Book Talk Episode 19: It’s YA Week!

It’s YA week on Goodreads, so I thought I would do a blog post (possibly 2?) about my favourite young adult reads and talk about how the genre has evolved since I first became a YA reader to what it is like now.

As Goodreads mentions in their article, the tropes and characters we see in YA today are vastly different from the ones we saw 10 years ago. I remember when Dystopian fiction was huge, with series like The Hunger Game and Divergent. Not only was I reading the YA in this genre, I was also writing it. Vampires and angels were also popular, at least among YA fantasy. Some examples that I can think of are The Vampire Diaries, Twilight and Fallen…and there are many, many, many more from this period.

What I’m seeing now is more of a mix of both high and urban fantasy being written not only for young adult readers, but for middle grade and adult readers as well. Personally, this is something I absolutely love. There is so much variety within the fantasy books that are out right now, and I often go to friends for recommendations.

I also noticed that, well at least when I was a teenager, a lot of the books weren’t spooky enough. Now, not everyone likes spooky, but now there are so many YA books that border along the lines of horror, mystery and thriller. I’m curious to know whether television created this initial shift, or if it happened naturally within the media. I know when my mom was a teenager, that a lot of the YA books at the time fell in line with gothic literature. I’d say, at least the ones that I can recall her mentioning, were American Gothics. As for the thrillers, the ones I read as a teenager were all about spies, and I beginning to think that those prep-school spy books may have also contributed to the ever popular dark academia vibe we’re seeing today.

Another very obvious shift in teen fiction is the variety of voices, not only are the characters from all different backgrounds, but the are authors come from all walks of life as well! Literature is beautiful like that. Although, I feel the process was slow, books have become a space where people feel seen, and I hope that it translates across all media as we move into 2022. I’m really looking forward to this period of growth.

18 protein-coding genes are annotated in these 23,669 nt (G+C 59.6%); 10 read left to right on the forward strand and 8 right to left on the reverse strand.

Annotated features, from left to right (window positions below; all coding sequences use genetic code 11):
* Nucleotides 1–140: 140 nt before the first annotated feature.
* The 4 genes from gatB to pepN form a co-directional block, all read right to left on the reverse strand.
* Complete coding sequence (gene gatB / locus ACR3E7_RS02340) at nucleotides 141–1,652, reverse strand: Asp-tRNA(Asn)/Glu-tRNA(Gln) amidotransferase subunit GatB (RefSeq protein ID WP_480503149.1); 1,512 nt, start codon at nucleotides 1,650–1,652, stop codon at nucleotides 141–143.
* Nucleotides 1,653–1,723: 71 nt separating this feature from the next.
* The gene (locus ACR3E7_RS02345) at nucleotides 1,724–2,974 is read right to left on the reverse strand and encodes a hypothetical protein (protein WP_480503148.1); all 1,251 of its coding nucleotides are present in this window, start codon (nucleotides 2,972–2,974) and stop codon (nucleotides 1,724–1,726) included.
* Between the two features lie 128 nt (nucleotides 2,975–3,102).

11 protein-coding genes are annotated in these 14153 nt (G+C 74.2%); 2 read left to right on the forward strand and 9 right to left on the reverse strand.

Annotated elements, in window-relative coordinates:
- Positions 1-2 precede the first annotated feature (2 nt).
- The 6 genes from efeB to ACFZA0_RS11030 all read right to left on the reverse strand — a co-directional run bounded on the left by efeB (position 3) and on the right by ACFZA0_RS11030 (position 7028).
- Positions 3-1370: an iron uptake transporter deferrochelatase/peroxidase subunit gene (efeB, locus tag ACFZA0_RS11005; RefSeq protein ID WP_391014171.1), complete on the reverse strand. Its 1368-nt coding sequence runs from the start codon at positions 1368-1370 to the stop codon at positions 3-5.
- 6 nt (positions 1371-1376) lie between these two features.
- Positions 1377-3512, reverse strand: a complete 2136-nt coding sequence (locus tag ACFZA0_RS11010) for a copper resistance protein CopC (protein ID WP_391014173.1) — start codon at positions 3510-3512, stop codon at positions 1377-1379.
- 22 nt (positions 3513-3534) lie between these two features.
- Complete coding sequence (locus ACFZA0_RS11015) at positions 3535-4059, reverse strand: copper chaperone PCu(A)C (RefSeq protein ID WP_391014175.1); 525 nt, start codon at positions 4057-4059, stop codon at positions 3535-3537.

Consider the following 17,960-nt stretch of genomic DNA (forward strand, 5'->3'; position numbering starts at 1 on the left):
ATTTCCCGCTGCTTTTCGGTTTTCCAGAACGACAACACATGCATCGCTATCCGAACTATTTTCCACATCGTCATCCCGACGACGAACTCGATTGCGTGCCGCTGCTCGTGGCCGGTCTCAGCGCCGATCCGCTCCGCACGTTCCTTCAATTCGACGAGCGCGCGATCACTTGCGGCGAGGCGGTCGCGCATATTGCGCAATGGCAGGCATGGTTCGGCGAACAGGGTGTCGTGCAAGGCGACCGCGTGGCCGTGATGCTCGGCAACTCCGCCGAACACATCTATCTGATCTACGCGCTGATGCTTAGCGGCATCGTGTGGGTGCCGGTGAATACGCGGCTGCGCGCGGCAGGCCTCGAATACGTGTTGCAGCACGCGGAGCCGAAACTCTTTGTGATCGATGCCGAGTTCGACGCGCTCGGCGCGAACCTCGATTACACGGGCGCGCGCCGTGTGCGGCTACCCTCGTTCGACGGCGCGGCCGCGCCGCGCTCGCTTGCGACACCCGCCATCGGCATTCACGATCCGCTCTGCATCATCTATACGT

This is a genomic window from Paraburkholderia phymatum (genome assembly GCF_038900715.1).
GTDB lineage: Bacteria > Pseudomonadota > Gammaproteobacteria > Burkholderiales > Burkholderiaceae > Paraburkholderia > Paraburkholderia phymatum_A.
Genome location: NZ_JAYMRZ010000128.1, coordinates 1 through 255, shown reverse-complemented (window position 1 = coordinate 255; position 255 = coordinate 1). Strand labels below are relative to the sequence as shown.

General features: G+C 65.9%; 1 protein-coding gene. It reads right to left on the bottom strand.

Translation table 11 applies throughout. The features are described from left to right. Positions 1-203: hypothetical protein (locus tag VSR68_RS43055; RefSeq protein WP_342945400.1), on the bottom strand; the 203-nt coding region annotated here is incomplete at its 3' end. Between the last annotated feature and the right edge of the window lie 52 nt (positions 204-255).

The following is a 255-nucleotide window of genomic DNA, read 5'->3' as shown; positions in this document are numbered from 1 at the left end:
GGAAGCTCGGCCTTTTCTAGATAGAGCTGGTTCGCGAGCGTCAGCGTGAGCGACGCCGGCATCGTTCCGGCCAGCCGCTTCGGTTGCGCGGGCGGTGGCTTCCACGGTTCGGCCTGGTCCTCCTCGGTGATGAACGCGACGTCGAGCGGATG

One thing that I have noticed is that there’ve been a lot of complaints about the lack of YA fiction geared toward a male audience. I’ve also noticed that the market seems to be more favourable towards female readers at this current time, however, there are plenty of YA books and series out there for everyone! I know plenty of guys who read Twilight when it was first released, and enjoyed it. I also know plenty of guys who were (and still are) obsessed with The Hunger Games, any and every book by John Green, and who are extremely invested in all the books by Leigh Bardugo. To quote one of my friends from high school, “A good book is a good book. I don’t care if Katniss is a girl. She’s cool.”

One other thing I’ve noticed is that YA fiction has brought back illustrated covers, which I have missed an incredible amount! I hope this carries over into other genres, because it gives the books such a personal feel to them. I’ve also noticed this with romance as well, but I’m still waiting for the illustrated covers to be the norm in horror again. I don’t read a lot of horror, but the old illustrated covers in that genre were incredible! If you haven’t gone through and looked at old horror covers, I highly recommend it…unless of course you don’t like horror, then please don’t. I don’t want you to get scared. Some are really freaky!

Lastly, I want to talk about the insane amount of fairytale retellings. I don’t mean insane as in it’s a bad thing. It’s not bad at all! I used to adore retellings when I was a kid, but they didn’t make very many for teens at the time I was getting into YA. There are so many cool ones out right now and it’s not just fairytales, it’s myths and legends and all kinds of lore being retold and reimagined for new audiences! I like this idea of taking something familiar and flipping it on its head. It’s just so much fun, revisiting a story but having it be completely new to you.

What’s your favourite shift in YA? Is there anything that you miss about older YA books that makes you feel nostalgic?

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